And I guess that's my last comment. If you are fastidious in selecting weather windows and sailing in accepted routes in-season, and are equally fastidiuos and PRO-ACTIVE in your ultra-safe operation of the vessel, without fail, chances are the issue of catamaran and monohull will have no bearing at all on your success, or failure for that matter.

You make a lot of your own luck.

I love all the boats: cats, mono's, trawlers . . . I say get what turns you on and then be the best you can with learning the real areas of concern that particular vessel presents and then be vigilant accordingly.

Peace, love, and here's to safe cruising,

Buddy
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Old 05-08-2010, 10:51   #112
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Going back to the electric solenoid on the main sheet tied into a heal inclinometer for activation...I think it would be better to have it blow the clew of the main ( here again a loose footed main) as this solves the inherent issue of how one decides to tail a main sheet and all the issues of wild running sheet and boom issues.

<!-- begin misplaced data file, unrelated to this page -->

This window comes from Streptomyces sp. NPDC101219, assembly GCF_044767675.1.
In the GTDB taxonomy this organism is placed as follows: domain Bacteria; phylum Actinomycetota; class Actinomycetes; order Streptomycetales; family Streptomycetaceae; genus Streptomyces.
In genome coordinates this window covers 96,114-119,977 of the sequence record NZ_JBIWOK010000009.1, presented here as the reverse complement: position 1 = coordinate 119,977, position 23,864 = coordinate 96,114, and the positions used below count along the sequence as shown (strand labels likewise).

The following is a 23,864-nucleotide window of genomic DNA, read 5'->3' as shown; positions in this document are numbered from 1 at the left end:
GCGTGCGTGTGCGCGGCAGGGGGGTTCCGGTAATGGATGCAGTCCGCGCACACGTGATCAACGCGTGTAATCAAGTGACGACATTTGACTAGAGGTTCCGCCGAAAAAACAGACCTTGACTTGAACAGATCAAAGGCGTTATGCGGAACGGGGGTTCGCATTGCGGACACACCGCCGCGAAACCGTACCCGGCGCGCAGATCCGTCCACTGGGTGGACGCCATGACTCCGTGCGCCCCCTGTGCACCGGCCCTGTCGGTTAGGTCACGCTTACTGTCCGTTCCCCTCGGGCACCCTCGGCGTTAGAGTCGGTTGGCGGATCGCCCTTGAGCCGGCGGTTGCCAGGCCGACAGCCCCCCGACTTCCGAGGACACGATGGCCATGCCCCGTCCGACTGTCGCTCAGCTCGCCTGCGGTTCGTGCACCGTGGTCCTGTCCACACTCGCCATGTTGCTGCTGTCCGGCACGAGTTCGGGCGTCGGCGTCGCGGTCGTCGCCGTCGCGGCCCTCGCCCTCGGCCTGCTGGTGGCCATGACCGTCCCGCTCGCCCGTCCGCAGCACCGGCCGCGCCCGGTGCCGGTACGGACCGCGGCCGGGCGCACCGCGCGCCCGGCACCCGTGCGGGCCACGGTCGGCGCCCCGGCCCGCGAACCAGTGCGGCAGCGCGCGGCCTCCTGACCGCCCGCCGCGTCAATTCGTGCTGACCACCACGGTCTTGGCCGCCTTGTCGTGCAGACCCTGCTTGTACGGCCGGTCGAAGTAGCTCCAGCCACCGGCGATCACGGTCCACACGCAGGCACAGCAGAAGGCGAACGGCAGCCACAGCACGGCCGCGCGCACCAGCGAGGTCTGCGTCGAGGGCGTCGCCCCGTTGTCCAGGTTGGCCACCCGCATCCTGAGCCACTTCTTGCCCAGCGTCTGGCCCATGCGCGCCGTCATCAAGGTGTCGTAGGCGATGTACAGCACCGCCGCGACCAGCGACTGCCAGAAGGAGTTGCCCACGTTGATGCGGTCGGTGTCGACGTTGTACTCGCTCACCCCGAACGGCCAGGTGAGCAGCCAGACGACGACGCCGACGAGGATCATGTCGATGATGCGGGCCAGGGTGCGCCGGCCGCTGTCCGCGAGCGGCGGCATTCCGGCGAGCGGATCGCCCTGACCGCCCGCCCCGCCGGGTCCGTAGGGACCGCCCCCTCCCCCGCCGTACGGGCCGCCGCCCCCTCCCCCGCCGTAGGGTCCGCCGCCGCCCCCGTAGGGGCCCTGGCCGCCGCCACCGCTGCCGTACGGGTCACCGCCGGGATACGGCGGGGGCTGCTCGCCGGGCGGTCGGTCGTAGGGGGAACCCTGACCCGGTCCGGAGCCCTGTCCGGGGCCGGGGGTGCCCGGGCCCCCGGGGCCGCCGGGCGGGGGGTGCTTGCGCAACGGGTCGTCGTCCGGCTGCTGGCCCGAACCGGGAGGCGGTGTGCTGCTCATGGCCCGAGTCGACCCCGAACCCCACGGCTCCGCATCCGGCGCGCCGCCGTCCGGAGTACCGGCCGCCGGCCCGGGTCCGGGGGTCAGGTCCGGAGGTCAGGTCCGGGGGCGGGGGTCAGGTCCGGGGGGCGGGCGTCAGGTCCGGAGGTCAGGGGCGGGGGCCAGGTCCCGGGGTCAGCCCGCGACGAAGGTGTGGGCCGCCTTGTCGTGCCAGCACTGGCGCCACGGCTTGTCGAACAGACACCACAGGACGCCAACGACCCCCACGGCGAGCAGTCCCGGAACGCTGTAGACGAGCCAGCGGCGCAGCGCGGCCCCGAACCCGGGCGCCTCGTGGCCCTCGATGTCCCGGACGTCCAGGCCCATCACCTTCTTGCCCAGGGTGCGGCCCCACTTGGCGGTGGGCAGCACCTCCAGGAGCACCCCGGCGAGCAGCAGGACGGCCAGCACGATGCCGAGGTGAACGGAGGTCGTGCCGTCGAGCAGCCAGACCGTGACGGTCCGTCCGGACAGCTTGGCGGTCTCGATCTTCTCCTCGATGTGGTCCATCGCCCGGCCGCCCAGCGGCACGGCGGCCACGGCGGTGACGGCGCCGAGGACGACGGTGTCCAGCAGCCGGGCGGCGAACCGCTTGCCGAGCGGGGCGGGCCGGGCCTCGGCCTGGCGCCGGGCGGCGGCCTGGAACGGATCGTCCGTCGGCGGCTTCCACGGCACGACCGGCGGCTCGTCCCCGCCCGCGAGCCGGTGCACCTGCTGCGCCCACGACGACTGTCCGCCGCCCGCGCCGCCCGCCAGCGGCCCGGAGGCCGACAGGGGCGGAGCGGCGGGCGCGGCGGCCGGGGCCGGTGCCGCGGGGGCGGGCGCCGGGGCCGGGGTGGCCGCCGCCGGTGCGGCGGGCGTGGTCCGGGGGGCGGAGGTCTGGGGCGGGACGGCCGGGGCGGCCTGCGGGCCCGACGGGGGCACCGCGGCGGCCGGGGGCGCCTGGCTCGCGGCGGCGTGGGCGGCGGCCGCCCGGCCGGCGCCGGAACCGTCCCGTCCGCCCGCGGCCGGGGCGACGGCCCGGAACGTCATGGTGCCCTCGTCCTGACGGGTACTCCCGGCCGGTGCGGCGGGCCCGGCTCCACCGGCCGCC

Sure you have an expensive bit of cloth flailing around and possibly getting destroyed...but Id rather deal with that rudder side down thank you...

Have it only activated by input from an inclinometer ( or panic button ) would eliminate any premature release inherent to a weak link system due to jarring of sea state , fatigue of the part or other influences...It could be a robust system...admittedly dependent on electricity but that is IMHO a better option then a weak link system where you you'd always be Leary of a possible parting say during a gybe or something.


Edit:....Nice Post Buddy
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Old 05-08-2010, 12:03   #113
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You make a lot of your own luck.

I've always liked the quotes
"Luck is where preperation and opportunity meet"
and
"I've always been a lucky golfer, the more I practice, the luckier I get"
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Old 05-08-2010, 12:59   #114